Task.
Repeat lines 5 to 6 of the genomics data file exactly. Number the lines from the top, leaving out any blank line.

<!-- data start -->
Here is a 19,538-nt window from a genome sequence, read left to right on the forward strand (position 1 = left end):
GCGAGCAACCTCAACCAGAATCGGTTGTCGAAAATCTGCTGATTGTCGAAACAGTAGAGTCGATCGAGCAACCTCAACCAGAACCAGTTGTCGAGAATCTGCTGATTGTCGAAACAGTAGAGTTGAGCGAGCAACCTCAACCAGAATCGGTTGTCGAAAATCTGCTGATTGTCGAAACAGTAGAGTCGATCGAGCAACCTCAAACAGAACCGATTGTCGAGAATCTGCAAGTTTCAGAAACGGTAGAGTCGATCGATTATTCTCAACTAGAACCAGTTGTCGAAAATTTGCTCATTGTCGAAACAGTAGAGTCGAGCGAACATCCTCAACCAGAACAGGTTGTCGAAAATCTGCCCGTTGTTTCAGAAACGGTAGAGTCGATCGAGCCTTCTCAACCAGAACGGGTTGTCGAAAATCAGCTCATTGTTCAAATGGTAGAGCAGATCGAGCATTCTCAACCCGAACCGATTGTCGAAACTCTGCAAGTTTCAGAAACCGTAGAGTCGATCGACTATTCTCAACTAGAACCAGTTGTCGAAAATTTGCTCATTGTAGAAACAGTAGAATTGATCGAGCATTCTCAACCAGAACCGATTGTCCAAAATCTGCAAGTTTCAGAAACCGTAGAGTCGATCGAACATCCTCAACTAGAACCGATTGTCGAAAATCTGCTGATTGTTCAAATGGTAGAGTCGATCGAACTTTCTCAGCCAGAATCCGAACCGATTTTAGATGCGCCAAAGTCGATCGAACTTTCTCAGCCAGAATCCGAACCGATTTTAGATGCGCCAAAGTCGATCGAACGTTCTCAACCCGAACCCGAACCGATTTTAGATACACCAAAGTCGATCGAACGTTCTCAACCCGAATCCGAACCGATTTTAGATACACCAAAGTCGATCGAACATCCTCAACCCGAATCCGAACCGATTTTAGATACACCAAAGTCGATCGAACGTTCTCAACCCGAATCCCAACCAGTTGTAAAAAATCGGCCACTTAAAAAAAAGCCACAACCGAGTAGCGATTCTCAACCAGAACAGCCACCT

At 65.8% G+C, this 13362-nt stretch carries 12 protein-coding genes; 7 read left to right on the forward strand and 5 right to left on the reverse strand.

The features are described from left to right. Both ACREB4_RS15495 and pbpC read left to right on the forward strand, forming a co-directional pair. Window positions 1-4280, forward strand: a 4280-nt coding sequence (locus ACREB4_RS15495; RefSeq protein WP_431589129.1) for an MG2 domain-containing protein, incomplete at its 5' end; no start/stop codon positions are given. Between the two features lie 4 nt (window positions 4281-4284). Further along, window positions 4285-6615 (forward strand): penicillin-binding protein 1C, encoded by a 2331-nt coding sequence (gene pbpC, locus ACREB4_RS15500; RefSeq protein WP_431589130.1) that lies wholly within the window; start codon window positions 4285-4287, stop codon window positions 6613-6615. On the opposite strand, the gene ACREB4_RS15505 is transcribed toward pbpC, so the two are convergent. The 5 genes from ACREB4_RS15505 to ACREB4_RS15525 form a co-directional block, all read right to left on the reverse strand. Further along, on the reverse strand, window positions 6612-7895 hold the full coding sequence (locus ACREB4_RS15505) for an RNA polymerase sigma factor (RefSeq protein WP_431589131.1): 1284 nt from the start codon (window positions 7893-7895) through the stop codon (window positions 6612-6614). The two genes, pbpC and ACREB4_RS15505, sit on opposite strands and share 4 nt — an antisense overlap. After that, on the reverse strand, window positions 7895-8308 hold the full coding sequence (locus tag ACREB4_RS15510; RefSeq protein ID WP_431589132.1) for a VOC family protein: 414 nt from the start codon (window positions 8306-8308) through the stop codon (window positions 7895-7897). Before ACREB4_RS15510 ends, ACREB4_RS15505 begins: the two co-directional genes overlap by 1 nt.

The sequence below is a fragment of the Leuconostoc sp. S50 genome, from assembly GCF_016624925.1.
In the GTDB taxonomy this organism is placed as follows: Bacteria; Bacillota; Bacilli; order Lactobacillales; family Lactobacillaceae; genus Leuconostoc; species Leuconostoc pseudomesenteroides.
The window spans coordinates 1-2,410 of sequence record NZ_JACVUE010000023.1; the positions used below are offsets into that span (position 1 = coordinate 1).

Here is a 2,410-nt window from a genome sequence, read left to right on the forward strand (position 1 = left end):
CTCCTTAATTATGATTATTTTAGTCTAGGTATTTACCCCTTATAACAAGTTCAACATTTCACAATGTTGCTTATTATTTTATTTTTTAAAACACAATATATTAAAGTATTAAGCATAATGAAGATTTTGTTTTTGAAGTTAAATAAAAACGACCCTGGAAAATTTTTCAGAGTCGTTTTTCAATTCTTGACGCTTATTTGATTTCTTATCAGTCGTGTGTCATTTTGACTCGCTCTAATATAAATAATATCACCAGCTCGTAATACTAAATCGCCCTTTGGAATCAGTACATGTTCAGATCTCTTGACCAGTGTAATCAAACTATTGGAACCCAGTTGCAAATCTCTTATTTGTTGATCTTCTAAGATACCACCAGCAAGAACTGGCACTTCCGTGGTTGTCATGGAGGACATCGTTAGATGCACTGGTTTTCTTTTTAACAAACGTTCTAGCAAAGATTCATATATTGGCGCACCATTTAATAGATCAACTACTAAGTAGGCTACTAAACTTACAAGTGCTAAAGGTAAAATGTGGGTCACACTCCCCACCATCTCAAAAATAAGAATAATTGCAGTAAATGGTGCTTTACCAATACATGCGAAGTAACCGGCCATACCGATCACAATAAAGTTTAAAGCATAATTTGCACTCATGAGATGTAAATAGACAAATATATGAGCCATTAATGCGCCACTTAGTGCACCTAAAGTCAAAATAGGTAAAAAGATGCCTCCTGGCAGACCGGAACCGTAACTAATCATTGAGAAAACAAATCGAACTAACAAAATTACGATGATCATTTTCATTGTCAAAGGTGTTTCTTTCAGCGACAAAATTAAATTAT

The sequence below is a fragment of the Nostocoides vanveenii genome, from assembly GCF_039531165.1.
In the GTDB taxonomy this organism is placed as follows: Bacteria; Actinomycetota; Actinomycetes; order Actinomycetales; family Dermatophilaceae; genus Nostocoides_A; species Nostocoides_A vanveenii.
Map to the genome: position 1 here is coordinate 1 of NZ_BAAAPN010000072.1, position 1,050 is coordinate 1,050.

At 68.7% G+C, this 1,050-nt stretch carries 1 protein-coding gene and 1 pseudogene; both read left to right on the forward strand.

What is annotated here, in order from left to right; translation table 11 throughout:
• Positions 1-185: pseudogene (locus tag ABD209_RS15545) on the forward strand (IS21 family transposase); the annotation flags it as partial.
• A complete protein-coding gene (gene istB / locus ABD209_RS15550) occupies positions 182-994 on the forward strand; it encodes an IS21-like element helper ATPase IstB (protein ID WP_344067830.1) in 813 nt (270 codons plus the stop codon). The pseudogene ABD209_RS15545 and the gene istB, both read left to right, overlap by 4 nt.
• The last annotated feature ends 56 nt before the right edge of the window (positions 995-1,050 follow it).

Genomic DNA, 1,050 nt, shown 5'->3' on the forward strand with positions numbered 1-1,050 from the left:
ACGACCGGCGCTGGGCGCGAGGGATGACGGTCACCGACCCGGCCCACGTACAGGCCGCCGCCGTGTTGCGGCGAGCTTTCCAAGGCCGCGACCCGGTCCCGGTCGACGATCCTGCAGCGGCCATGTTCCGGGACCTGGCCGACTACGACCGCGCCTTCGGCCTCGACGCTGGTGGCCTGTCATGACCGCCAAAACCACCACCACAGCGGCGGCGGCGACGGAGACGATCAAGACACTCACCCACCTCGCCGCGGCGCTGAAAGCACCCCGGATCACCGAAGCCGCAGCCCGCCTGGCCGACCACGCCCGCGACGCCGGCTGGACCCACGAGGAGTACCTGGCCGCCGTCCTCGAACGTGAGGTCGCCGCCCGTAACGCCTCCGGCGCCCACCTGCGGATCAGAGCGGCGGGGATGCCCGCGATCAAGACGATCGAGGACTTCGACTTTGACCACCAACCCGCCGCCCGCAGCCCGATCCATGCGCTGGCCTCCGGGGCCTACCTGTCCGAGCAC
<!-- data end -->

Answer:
The sequence below is a fragment of the Leuconostoc sp. S50 genome, from assembly GCF_016624925.1.
In the GTDB taxonomy this organism is placed as follows: Bacteria; Bacillota; Bacilli; order Lactobacillales; family Lactobacillaceae; genus Leuconostoc; species Leuconostoc pseudomesenteroides.